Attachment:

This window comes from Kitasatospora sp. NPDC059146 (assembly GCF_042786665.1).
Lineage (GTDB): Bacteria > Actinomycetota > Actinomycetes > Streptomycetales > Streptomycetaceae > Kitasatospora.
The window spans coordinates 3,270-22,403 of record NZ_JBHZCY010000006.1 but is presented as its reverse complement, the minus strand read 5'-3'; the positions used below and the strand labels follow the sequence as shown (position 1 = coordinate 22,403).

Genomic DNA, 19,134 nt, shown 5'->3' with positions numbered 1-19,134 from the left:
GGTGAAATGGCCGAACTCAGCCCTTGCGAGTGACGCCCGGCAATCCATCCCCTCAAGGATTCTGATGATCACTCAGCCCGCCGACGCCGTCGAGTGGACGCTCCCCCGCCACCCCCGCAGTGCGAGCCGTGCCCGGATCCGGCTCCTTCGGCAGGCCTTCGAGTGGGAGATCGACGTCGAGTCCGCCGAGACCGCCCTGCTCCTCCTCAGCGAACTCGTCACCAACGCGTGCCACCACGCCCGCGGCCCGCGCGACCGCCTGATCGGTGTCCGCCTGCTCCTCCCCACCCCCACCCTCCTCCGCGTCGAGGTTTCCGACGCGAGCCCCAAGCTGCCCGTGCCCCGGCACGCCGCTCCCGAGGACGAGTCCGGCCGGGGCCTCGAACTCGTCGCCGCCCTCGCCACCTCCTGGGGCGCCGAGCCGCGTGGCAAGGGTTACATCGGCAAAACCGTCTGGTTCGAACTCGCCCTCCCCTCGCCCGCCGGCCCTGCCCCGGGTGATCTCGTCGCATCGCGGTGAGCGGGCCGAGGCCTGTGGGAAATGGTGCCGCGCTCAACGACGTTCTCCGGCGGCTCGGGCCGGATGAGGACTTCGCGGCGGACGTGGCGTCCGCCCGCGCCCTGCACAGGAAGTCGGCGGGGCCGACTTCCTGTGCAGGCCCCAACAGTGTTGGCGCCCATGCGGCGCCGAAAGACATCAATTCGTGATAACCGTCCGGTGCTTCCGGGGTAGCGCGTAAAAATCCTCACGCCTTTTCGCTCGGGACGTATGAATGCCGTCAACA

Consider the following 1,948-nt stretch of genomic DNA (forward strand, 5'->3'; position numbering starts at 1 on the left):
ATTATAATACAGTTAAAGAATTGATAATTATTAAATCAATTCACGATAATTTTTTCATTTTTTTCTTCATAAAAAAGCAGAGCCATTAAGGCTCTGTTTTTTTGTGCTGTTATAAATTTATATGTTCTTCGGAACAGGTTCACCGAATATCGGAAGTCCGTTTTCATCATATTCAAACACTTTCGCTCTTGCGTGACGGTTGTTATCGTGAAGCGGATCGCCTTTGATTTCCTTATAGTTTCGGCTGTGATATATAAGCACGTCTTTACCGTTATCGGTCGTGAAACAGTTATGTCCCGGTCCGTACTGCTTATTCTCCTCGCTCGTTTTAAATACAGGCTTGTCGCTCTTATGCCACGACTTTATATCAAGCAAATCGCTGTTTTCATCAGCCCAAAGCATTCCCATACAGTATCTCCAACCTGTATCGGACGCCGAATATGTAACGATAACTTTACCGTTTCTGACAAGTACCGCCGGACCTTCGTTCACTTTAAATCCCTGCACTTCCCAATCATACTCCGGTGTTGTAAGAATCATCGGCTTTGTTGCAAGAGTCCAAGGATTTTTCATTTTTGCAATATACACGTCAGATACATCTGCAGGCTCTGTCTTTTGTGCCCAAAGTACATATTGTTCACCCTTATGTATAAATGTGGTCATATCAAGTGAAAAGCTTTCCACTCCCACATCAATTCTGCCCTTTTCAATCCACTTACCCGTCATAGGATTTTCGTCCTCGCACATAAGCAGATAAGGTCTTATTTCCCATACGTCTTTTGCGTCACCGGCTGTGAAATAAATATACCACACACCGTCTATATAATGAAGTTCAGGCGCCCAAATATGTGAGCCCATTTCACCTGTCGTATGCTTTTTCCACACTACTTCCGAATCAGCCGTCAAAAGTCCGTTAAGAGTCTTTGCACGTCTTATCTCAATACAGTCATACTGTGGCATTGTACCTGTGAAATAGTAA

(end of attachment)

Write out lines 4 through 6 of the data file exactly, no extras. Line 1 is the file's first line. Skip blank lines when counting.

Genomic DNA, 19,134 nt, shown 5'->3' with positions numbered 1-19,134 from the left:
GGTGAAATGGCCGAACTCAGCCCTTGCGAGTGACGCCCGGCAATCCATCCCCTCAAGGATTCTGATGATCACTCAGCCCGCCGACGCCGTCGAGTGGACGCTCCCCCGCCACCCCCGCAGTGCGAGCCGTGCCCGGATCCGGCTCCTTCGGCAGGCCTTCGAGTGGGAGATCGACGTCGAGTCCGCCGAGACCGCCCTGCTCCTCCTCAGCGAACTCGTCACCAACGCGTGCCACCACGCCCGCGGCCCGCGCGACCGCCTGATCGGTGTCCGCCTGCTCCTCCCCACCCCCACCCTCCTCCGCGTCGAGGTTTCCGACGCGAGCCCCAAGCTGCCCGTGCCCCGGCACGCCGCTCCCGAGGACGAGTCCGGCCGGGGCCTCGAACTCGTCGCCGCCCTCGCCACCTCCTGGGGCGCCGAGCCGCGTGGCAAGGGTTACATCGGCAAAACCGTCTGGTTCGAACTCGCCCTCCCCTCGCCCGCCGGCCCTGCCCCGGGTGATCTCGTCGCATCGCGGTGAGCGGGCCGAGGCCTGTGGGAAATGGTGCCGCGCTCAACGACGTTCTCCGGCGGCTCGGGCCGGATGAGGACTTCGCGGCGGACGTGGCGTCCGCCCGCGCCCTGCACAGGAAGTCGGCGGGGCCGACTTCCTGTGCAGGCCCCAACAGTGTTGGCGCCCATGCGGCGCCGAAAGACATCAATTCGTGATAACCGTCCGGTGCTTCCGGGGTAGCGCGTAAAAATCCTCACGCCTTTTCGCTCGGGACGTATGAATGCCGTCAACA

Consider the following 1,948-nt stretch of genomic DNA (forward strand, 5'->3'; position numbering starts at 1 on the left):